The reform push has brought together unlikely partners from various sides of the political spectrum.

The Mackinac Center for Public Policy and the American Civil Liberties Union of Michigan, in a joint report released this week, recommended eliminating civil asset forfeiture altogether, limiting the practice to post-conviction criminal cases.

But both groups are also supporting the Michigan bills now before the Senate, including the proposed reporting requirements and increased evidentiary standards.

The Midland Daily News also covered the effort, as did CBS Detroit, the Traverse City Record-Eagle, WOOD-TV, the Times Herald, WMMT, the Grand Haven Tribune, Click On Detroit, WXYZ, and the Petoskey News-Review.

Additionally, Mackinac Center Policy Analyst Jarrett Skorup, co-author of the Civil Forfeiture study, joined WKAR for an interview on the topic on October 1.

Skorup was also quoted in an editorial published by The Detroit News on October 5.

October 2, 2015 MichiganVotes Weekly Roll Call Report

Electronic proof of insurance and criminal justice reform

Now with one click you can approve or disapprove of key votes by your legislators using the VoteSpotter smart phone app. Visit and download VoteSpotter today!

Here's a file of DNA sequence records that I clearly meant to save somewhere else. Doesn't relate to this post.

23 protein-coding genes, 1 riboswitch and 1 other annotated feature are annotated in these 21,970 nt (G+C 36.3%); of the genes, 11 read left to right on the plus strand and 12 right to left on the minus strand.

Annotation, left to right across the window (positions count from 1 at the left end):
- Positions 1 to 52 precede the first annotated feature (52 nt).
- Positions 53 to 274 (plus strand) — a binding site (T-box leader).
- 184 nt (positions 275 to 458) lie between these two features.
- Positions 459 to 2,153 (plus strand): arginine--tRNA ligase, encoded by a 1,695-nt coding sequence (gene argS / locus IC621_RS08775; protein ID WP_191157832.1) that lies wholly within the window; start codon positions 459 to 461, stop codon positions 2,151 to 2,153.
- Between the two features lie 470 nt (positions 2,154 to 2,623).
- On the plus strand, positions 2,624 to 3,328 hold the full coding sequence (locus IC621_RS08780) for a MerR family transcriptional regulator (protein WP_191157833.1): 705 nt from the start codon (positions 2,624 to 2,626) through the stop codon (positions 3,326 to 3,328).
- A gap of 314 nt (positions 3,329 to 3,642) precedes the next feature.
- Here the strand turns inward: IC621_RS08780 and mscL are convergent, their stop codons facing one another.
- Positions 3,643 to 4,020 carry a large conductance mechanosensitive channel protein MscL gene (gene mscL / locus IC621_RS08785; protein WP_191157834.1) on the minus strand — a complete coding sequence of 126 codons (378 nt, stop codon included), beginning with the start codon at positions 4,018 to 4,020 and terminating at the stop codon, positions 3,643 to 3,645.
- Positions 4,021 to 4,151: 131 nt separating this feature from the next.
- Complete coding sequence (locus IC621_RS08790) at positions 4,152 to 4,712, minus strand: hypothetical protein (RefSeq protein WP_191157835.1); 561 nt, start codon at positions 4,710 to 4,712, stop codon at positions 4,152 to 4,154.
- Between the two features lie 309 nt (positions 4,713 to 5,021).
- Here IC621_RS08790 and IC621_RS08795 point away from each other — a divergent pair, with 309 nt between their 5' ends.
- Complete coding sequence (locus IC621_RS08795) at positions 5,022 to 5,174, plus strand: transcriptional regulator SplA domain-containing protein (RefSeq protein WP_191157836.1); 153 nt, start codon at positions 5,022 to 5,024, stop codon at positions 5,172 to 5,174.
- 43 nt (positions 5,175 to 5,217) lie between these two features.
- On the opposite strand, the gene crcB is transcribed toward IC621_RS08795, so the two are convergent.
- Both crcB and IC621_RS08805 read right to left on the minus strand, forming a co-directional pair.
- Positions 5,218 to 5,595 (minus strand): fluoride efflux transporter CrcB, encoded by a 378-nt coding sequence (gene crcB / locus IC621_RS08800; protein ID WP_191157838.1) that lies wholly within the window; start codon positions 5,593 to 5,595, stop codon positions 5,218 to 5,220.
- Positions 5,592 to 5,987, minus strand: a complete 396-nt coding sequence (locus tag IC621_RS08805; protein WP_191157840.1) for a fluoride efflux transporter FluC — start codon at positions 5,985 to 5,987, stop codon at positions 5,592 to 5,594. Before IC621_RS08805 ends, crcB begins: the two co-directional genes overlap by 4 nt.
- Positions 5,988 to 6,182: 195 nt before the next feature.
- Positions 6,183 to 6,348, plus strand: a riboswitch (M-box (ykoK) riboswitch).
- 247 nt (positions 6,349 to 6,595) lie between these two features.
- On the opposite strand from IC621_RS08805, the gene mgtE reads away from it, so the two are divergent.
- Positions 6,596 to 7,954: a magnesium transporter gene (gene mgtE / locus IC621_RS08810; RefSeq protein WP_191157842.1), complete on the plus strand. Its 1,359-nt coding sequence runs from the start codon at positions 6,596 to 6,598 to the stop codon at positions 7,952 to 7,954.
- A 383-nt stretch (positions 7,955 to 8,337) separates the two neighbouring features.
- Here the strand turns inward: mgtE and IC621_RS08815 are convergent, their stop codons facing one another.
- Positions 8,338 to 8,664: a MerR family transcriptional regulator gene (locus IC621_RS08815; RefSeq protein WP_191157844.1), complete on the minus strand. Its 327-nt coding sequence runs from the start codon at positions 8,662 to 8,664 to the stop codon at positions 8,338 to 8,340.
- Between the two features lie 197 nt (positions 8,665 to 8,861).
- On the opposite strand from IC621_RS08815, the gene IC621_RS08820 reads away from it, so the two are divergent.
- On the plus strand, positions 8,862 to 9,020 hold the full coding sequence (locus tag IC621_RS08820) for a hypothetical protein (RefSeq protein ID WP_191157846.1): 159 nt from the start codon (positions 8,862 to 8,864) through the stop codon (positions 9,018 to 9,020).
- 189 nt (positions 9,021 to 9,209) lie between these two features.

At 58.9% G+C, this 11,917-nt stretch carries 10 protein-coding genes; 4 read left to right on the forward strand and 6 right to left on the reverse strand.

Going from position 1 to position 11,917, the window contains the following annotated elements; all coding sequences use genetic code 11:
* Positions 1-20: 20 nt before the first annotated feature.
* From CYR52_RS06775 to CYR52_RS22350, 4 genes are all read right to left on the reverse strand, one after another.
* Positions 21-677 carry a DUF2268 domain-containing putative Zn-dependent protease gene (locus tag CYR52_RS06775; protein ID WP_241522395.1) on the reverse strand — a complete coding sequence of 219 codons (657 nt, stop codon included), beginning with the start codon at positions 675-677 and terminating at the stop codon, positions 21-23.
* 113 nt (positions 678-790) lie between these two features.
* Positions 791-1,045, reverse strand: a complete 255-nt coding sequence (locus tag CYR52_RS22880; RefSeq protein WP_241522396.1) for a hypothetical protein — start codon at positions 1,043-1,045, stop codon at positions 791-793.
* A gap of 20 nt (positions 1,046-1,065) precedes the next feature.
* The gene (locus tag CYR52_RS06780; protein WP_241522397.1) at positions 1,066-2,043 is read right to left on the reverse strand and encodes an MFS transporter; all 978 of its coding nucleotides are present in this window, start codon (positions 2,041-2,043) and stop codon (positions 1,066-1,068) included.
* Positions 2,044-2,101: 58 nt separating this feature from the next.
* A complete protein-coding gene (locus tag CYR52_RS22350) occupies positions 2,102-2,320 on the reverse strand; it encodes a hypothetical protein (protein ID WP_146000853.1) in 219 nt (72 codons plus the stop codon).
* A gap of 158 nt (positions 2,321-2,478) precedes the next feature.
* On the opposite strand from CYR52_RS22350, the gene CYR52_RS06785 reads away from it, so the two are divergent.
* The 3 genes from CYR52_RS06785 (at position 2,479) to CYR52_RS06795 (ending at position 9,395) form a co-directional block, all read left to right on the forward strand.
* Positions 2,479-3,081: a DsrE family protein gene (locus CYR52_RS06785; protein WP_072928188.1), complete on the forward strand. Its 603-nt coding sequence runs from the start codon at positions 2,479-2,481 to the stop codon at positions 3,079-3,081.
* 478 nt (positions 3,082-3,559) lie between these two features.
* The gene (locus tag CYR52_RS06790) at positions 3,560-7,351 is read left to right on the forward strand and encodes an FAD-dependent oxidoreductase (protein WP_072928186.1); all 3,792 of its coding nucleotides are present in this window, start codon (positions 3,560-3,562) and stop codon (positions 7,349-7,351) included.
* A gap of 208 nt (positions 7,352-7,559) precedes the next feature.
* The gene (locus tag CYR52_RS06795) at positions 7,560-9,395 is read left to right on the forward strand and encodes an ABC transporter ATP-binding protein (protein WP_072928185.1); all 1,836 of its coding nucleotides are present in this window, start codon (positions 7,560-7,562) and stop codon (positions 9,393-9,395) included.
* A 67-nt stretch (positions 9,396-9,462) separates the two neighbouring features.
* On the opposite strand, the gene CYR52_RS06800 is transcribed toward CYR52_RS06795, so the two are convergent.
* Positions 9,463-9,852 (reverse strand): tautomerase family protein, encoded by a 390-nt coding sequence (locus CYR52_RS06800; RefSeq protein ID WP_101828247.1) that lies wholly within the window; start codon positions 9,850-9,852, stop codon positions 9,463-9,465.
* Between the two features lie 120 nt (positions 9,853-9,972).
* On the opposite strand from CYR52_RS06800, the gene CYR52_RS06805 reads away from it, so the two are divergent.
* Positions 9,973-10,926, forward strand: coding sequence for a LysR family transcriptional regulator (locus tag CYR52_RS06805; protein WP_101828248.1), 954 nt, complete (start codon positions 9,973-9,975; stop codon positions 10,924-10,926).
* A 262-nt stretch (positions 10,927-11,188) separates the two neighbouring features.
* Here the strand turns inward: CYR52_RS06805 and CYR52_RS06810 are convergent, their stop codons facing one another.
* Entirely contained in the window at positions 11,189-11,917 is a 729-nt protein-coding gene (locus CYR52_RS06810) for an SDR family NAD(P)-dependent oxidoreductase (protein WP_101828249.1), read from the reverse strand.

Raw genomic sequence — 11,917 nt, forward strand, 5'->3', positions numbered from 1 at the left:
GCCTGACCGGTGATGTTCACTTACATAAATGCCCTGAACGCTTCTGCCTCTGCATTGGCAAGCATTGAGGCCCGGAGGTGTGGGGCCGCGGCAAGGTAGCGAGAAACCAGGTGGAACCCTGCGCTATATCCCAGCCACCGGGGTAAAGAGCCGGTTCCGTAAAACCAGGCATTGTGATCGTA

House Bill 4193, Allow electronic "proof of insurance" for drivers: Passed 37 to 0 in the Senate

To revise the state’s no-fault insurance law to allow “proof of insurance” documents that motorists are required to have when driving to be an electronic communication from the insurance company visible on a mobile device. If asked a driver could be required to forward the information to a designated site.

Who Voted “Yes” and Who Voted “No”

House Bill 4102, Appropriate money for State Police lawsuit settlement; Flint water system: Passed 30 to 5

To appropriate $7.725 million to settle a lawsuit over injuries sustained in a crash caused by a State Police car chase. Also, to make a $100 "placeholder" appropriation related to the possibility of changing Flint's municipal water supplier back to the Detroit system (which serves most communities in the metropolitan region).

Who Voted “Yes” and Who Voted “No”

House Bill 4713, Require “culpable mental state” for criminal conviction: Passed 106 to 0 in the House

To establish that (with some significant exceptions) if a law does not indicate whether a “culpable mental state” (“mens rea”) is required to establish guilt, the presumption will be that this is required, meaning that prosecutors must show that the defendant violated the law “purposely, knowingly or recklessly.” This would not be the case if a law explicitly imposes a “strict liability” standard. Under current law, many complex “administrative” offenses authorize criminal penalties for actions that a regular person would not know are illegal.

Who Voted “Yes” and Who Voted “No”

House Bill 4138, Authorize "presumptive parole": Passed 67 to 39 in the House